That the compositions recorded here have remained unknown and largely unnoticed has also to do with the fact that they were never printed. That is a fate they share with many sacred music by Carl Philipp Emanuel Bach, as he himself wrote: "I have composed a rather large number of vocal pieces for the church and various festivities, but none of these has been published".
The two main works on this disc are so-called 'inauguration cantatas'. The musicologist Heinrich Miesner (1929) wrote: "It as not until Neumeister had been appointed to the St. Jacobi in 1715 that the musical portion for deacons and preachers was designed in the same way as for the induction of a Hauptpastor (...), which, as always, ocurred with large numbers of the public in attendance." Telemann had developed a form for these inaugural cantatas which Emanuel took over. Apparently Bach's compositions met with great approval. "The great popularity enjoyed by the induction compositions precisely in Hamburg can be recognized from a sentence from the Acta of 1789: 'The extraordinary compositions of the ordination and induction of the preachers (...) can by the way be maintained without changes'."
Carl Philipp Emanuel has written 18 such works, and these consist of two parts, performed before and after the sermon. They scoring was mostly sumptuous, including trumpets and timpani, which were only used in the first part, the second part being more intimate in character. That certainly has to do with the fact that in the second part the preacher's late predecessor was commemorated. The composer was supposed to be paid for his work, and Bach asked very high prices for his cantatas. Several cases have been documented where the preacher wasn't willing to pay such a high price.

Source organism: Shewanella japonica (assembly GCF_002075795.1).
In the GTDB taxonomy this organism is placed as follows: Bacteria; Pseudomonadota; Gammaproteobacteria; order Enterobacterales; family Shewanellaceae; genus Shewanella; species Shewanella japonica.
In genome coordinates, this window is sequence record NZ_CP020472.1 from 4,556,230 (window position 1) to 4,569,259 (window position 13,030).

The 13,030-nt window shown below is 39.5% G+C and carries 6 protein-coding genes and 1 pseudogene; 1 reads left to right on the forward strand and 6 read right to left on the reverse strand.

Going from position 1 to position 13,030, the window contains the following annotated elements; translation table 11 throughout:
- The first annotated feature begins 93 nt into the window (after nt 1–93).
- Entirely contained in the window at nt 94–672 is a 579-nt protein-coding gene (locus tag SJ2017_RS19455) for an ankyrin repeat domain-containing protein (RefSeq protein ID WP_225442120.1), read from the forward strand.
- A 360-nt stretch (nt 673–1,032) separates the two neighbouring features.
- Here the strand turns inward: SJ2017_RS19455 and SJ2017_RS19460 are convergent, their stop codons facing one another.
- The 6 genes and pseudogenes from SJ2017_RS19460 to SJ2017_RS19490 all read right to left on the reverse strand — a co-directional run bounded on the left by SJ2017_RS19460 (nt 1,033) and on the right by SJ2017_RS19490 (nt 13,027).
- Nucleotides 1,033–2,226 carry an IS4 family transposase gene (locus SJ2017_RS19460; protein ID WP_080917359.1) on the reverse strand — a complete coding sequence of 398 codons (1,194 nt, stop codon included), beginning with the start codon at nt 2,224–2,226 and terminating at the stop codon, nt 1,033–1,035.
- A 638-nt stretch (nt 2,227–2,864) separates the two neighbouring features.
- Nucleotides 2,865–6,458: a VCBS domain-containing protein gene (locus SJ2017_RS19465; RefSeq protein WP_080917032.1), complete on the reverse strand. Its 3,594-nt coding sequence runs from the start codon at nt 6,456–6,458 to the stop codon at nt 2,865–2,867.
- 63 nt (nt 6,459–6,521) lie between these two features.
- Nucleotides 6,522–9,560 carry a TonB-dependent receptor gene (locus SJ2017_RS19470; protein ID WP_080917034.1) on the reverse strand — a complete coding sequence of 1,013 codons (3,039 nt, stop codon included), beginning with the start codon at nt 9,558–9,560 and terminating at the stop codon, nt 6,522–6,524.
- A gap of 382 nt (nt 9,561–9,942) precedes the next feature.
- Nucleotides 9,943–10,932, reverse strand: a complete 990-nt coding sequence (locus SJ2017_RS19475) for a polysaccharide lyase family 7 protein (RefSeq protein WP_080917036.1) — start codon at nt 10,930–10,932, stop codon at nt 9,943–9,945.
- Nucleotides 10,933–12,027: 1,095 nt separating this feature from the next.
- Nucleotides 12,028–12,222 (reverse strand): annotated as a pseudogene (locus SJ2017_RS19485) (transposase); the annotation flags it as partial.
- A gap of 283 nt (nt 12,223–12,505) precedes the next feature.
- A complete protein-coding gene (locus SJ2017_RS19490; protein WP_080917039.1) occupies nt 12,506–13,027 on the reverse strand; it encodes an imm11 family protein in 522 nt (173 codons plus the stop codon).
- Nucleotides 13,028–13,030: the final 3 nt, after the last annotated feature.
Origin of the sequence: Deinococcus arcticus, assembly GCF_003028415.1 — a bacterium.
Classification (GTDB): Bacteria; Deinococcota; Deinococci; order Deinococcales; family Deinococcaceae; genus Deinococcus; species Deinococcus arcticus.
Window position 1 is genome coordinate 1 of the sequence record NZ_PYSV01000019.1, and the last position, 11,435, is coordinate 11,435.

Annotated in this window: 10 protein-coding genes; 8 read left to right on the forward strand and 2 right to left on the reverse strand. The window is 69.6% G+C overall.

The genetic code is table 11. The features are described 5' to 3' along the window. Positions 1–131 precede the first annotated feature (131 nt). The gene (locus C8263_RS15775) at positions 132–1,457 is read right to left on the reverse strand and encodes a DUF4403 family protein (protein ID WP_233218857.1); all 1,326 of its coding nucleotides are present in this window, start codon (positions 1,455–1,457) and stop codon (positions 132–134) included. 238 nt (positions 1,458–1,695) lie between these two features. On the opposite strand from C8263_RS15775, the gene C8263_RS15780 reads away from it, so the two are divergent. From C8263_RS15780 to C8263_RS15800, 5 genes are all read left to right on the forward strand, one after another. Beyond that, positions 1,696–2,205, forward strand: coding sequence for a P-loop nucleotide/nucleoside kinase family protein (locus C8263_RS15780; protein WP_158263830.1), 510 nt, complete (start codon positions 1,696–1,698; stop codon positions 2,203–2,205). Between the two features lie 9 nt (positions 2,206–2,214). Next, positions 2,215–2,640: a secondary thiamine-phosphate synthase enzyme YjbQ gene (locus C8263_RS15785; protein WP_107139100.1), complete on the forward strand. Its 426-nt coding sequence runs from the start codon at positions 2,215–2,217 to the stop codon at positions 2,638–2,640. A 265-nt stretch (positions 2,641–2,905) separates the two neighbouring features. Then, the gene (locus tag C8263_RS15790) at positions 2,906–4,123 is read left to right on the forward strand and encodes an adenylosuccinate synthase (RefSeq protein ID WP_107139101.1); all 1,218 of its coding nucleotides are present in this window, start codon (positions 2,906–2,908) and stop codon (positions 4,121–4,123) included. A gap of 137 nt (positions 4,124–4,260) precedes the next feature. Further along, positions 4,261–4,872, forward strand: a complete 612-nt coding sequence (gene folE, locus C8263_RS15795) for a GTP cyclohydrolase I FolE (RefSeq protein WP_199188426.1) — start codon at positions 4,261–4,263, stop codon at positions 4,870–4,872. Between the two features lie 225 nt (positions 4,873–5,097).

The cantata Herr, Gott, du bist unsere Zuflucht was written in 1785 for the inauguration of deacon Johann Jacob Schäffer in St. Nikolai. The author of the text is unknown. But as the texts of the inaugural cantatas sometimes were written by the person to be inducted himself it is possible that the deacon wrote the text. As the text is somewhat philosophical in character and makes little use of Biblical idiom one may conclude Herr Schäffer was a supporter of the Enlightenment.